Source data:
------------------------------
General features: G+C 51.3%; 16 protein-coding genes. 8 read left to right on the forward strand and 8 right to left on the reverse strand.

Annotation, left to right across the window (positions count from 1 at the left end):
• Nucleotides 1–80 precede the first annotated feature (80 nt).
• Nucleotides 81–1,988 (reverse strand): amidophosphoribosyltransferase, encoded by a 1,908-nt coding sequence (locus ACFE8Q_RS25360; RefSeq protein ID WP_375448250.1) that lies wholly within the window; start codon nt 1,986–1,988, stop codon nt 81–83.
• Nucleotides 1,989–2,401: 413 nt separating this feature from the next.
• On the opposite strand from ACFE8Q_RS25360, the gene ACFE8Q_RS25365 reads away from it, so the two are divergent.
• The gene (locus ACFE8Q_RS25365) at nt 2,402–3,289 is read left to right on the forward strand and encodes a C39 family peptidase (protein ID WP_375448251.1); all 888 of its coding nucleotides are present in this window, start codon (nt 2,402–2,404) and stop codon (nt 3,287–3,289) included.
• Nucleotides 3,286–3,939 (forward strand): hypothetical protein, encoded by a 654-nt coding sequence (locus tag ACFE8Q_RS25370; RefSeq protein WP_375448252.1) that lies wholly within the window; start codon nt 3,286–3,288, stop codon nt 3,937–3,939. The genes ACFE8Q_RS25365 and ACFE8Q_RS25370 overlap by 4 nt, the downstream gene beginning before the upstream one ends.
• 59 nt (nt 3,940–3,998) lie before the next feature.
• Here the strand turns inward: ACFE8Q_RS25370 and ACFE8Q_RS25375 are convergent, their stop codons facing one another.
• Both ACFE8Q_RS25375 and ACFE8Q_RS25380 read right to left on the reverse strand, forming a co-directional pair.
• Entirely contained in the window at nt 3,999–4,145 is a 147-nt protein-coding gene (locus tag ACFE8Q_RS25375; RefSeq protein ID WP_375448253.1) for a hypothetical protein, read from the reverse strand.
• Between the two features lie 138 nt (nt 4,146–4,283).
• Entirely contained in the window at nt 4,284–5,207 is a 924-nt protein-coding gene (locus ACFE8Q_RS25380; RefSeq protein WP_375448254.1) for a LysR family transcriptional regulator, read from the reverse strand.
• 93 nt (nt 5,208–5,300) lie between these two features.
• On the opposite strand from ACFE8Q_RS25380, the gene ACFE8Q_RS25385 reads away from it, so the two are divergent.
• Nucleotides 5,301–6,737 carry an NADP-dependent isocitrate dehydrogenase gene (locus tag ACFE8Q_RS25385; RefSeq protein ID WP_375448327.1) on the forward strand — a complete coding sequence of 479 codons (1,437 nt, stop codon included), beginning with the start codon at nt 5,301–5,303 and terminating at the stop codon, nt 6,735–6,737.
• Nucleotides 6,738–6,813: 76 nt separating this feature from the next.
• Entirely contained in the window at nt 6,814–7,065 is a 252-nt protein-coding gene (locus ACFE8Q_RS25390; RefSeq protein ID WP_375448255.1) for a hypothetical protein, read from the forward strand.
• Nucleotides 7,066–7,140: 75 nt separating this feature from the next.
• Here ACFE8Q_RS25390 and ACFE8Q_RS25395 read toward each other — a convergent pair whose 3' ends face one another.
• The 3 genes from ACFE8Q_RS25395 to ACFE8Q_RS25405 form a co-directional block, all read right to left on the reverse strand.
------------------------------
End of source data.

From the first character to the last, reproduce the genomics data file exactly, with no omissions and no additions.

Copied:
General features: G+C 51.3%; 16 protein-coding genes. 8 read left to right on the forward strand and 8 right to left on the reverse strand.

Annotation, left to right across the window (positions count from 1 at the left end):
• Nucleotides 1–80 precede the first annotated feature (80 nt).
• Nucleotides 81–1,988 (reverse strand): amidophosphoribosyltransferase, encoded by a 1,908-nt coding sequence (locus ACFE8Q_RS25360; RefSeq protein ID WP_375448250.1) that lies wholly within the window; start codon nt 1,986–1,988, stop codon nt 81–83.
• Nucleotides 1,989–2,401: 413 nt separating this feature from the next.
• On the opposite strand from ACFE8Q_RS25360, the gene ACFE8Q_RS25365 reads away from it, so the two are divergent.
• The gene (locus ACFE8Q_RS25365) at nt 2,402–3,289 is read left to right on the forward strand and encodes a C39 family peptidase (protein ID WP_375448251.1); all 888 of its coding nucleotides are present in this window, start codon (nt 2,402–2,404) and stop codon (nt 3,287–3,289) included.
• Nucleotides 3,286–3,939 (forward strand): hypothetical protein, encoded by a 654-nt coding sequence (locus tag ACFE8Q_RS25370; RefSeq protein WP_375448252.1) that lies wholly within the window; start codon nt 3,286–3,288, stop codon nt 3,937–3,939. The genes ACFE8Q_RS25365 and ACFE8Q_RS25370 overlap by 4 nt, the downstream gene beginning before the upstream one ends.
• 59 nt (nt 3,940–3,998) lie before the next feature.
• Here the strand turns inward: ACFE8Q_RS25370 and ACFE8Q_RS25375 are convergent, their stop codons facing one another.
• Both ACFE8Q_RS25375 and ACFE8Q_RS25380 read right to left on the reverse strand, forming a co-directional pair.
• Entirely contained in the window at nt 3,999–4,145 is a 147-nt protein-coding gene (locus tag ACFE8Q_RS25375; RefSeq protein ID WP_375448253.1) for a hypothetical protein, read from the reverse strand.
• Between the two features lie 138 nt (nt 4,146–4,283).
• Entirely contained in the window at nt 4,284–5,207 is a 924-nt protein-coding gene (locus ACFE8Q_RS25380; RefSeq protein WP_375448254.1) for a LysR family transcriptional regulator, read from the reverse strand.
• 93 nt (nt 5,208–5,300) lie between these two features.
• On the opposite strand from ACFE8Q_RS25380, the gene ACFE8Q_RS25385 reads away from it, so the two are divergent.
• Nucleotides 5,301–6,737 carry an NADP-dependent isocitrate dehydrogenase gene (locus tag ACFE8Q_RS25385; RefSeq protein ID WP_375448327.1) on the forward strand — a complete coding sequence of 479 codons (1,437 nt, stop codon included), beginning with the start codon at nt 5,301–5,303 and terminating at the stop codon, nt 6,735–6,737.
• Nucleotides 6,738–6,813: 76 nt separating this feature from the next.
• Entirely contained in the window at nt 6,814–7,065 is a 252-nt protein-coding gene (locus ACFE8Q_RS25390; RefSeq protein ID WP_375448255.1) for a hypothetical protein, read from the forward strand.
• Nucleotides 7,066–7,140: 75 nt separating this feature from the next.
• Here ACFE8Q_RS25390 and ACFE8Q_RS25395 read toward each other — a convergent pair whose 3' ends face one another.
• The 3 genes from ACFE8Q_RS25395 to ACFE8Q_RS25405 form a co-directional block, all read right to left on the reverse strand.